Business people who provide local jobs, pay local taxes and support local worthy causes are right to wonder why tax laws give their online competitors an advantage. But an effort to level the playing field is running afoul of a well-deserved suspicion about government's motives.
Retailers who do much or most of their business on the Internet often do not have to charge customers state sales taxes. That can give them a pricing advantage over storefront businesses that are required to collect sales taxes. For example, because the sales tax on most goods sold in West Virginia is 6 percent, that gives online companies selling to Mountain State residents a 6 percent price break.
Some states are attempting to collect sales taxes on Internet transactions involving their residents. But existing law makes that difficult unless the online retailer has a physical presence in a state.
U.S. senators have approved a bill that would make it easier for states to insist that online sellers collect sales taxes and forward them to customers' states. Of course, the Internet community doesn't like that. Complaints include the difficulty of processing sales taxes that vary in rates and other factors among the states.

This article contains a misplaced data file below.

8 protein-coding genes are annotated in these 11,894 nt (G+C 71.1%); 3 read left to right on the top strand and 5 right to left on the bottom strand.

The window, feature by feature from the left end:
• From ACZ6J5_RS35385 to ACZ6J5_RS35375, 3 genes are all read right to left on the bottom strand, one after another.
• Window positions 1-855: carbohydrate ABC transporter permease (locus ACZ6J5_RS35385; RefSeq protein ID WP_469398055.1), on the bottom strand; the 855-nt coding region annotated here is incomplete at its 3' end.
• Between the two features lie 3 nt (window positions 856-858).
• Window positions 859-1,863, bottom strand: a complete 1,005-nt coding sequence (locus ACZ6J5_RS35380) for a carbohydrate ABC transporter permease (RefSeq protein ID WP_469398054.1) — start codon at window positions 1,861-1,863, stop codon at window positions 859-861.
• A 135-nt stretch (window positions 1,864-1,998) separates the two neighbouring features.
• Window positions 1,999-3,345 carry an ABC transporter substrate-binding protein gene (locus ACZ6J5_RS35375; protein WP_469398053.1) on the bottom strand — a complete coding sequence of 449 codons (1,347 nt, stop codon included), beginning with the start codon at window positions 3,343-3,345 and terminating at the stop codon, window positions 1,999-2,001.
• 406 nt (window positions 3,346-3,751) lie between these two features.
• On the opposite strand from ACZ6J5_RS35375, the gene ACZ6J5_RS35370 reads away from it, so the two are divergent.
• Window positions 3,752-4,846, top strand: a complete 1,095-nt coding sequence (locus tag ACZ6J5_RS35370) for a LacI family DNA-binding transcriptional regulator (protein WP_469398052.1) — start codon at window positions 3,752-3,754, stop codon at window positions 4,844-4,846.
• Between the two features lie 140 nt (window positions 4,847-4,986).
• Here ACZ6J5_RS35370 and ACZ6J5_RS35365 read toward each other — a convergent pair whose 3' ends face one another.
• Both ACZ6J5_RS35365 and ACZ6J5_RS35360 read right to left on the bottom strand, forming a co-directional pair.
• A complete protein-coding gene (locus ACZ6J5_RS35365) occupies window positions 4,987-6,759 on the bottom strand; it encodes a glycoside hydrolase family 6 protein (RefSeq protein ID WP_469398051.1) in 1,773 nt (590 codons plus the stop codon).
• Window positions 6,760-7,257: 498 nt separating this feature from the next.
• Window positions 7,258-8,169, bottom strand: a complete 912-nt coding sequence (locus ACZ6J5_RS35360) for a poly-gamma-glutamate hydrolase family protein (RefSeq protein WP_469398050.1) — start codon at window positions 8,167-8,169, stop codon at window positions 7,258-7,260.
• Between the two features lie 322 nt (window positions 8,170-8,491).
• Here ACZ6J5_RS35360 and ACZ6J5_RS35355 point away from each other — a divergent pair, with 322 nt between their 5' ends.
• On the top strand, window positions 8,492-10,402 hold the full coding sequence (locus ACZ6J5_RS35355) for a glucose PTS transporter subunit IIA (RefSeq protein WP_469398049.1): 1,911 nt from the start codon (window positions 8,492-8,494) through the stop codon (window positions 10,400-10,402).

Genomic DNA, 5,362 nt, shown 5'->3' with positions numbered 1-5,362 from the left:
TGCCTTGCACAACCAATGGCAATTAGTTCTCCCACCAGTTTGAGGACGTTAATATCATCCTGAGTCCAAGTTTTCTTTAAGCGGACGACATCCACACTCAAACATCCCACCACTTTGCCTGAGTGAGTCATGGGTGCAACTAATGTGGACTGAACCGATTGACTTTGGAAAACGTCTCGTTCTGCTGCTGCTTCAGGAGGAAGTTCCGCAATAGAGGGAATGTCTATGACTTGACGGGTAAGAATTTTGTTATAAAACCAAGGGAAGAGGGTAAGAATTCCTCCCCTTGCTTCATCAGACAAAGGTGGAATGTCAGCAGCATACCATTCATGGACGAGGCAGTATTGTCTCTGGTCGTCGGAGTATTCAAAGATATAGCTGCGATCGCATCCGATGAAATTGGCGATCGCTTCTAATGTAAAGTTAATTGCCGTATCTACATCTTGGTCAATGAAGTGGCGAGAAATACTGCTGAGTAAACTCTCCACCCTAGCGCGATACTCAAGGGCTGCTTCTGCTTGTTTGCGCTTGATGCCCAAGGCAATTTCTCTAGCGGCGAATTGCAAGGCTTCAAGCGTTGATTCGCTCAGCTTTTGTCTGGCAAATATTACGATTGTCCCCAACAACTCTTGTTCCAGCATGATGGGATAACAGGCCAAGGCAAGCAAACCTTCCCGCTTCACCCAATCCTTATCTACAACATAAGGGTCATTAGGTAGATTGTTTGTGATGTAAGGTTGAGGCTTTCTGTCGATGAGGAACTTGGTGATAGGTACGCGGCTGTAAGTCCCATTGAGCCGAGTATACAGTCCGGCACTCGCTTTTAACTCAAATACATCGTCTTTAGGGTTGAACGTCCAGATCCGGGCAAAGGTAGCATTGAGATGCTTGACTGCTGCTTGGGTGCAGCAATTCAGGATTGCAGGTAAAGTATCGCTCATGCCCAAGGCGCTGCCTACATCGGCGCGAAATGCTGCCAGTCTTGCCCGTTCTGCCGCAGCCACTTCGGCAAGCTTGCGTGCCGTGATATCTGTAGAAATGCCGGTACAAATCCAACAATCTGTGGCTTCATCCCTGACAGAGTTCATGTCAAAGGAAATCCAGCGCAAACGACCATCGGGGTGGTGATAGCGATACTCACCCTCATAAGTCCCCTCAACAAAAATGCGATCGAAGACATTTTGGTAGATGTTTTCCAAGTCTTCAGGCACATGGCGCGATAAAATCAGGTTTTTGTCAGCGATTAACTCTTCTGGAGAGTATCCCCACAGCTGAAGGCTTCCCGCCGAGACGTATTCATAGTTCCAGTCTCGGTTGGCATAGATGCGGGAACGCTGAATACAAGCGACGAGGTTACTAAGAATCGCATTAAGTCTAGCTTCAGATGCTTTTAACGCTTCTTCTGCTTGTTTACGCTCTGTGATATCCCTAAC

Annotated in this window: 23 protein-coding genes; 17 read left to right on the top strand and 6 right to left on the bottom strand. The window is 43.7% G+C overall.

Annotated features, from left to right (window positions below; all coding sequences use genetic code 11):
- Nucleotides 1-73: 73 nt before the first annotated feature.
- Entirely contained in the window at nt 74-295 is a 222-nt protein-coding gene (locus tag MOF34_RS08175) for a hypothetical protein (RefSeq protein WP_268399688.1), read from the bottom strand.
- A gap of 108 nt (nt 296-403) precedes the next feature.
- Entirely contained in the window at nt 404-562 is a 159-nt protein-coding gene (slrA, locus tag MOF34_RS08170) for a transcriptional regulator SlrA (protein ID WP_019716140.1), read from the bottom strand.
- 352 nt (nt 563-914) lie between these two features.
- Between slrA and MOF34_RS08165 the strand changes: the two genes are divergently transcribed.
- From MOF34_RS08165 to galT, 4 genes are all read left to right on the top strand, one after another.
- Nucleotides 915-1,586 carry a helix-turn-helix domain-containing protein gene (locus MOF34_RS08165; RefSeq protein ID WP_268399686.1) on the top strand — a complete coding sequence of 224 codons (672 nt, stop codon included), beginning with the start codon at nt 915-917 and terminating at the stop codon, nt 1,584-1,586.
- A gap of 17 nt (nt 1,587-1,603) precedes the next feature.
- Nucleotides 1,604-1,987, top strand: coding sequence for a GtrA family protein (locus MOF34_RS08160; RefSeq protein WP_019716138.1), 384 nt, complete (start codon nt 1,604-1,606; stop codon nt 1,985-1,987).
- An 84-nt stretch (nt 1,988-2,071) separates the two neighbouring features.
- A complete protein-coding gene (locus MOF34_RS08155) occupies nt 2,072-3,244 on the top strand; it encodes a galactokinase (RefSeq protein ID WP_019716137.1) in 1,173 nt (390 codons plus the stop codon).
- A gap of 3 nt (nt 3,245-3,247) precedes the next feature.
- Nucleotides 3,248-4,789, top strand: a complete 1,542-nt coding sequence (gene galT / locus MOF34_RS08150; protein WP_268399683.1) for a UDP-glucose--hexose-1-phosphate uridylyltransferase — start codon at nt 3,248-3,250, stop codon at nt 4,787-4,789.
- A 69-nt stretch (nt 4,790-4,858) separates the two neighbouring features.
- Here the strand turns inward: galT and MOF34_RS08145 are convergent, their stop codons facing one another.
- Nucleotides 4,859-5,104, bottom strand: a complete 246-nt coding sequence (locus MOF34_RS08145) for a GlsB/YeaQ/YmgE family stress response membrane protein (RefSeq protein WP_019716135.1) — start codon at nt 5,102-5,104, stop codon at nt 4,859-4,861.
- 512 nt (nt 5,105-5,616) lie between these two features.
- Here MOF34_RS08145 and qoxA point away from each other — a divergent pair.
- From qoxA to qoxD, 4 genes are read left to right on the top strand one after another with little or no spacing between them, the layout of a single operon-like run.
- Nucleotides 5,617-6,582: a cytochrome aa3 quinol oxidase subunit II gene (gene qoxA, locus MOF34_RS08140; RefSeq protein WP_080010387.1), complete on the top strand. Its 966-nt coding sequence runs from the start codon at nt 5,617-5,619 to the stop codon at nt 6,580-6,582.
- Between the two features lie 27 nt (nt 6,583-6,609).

Nonsense. If the online business community can figure out how to market, sell and ship products all over the world, it can solve the sales tax processing challenge.
But as matters stand, it may not come to that. Conservatives in the House of Representatives oppose the Senate bill - because it will result in tax increases in many states.
That may have governors and state legislators across the nation scratching their heads at the novel idea of Congress defending Americans against higher taxes.
Still, House conservatives have a point. In some states, enactment of the Senate bill would have the net effect of adding another tax burden.
But that is a matter for taxpayers in the states to handle - by making it clear to legislators and governors that, as nearly as practicable, the new taxing authority is to be handled in a revenue-neutral manner. Here in West Virginia and Ohio, for example, taxing online sales could open the door to some tax relief for job creators.
House conservatives are right to worry - but, again, the problem should be dealt with at the state level. Enacting the Senate bill would level the playing field somewhat between online sellers and merchants already required to collect sales taxes. In that light - of simple fairness - the bill ought to be enacted.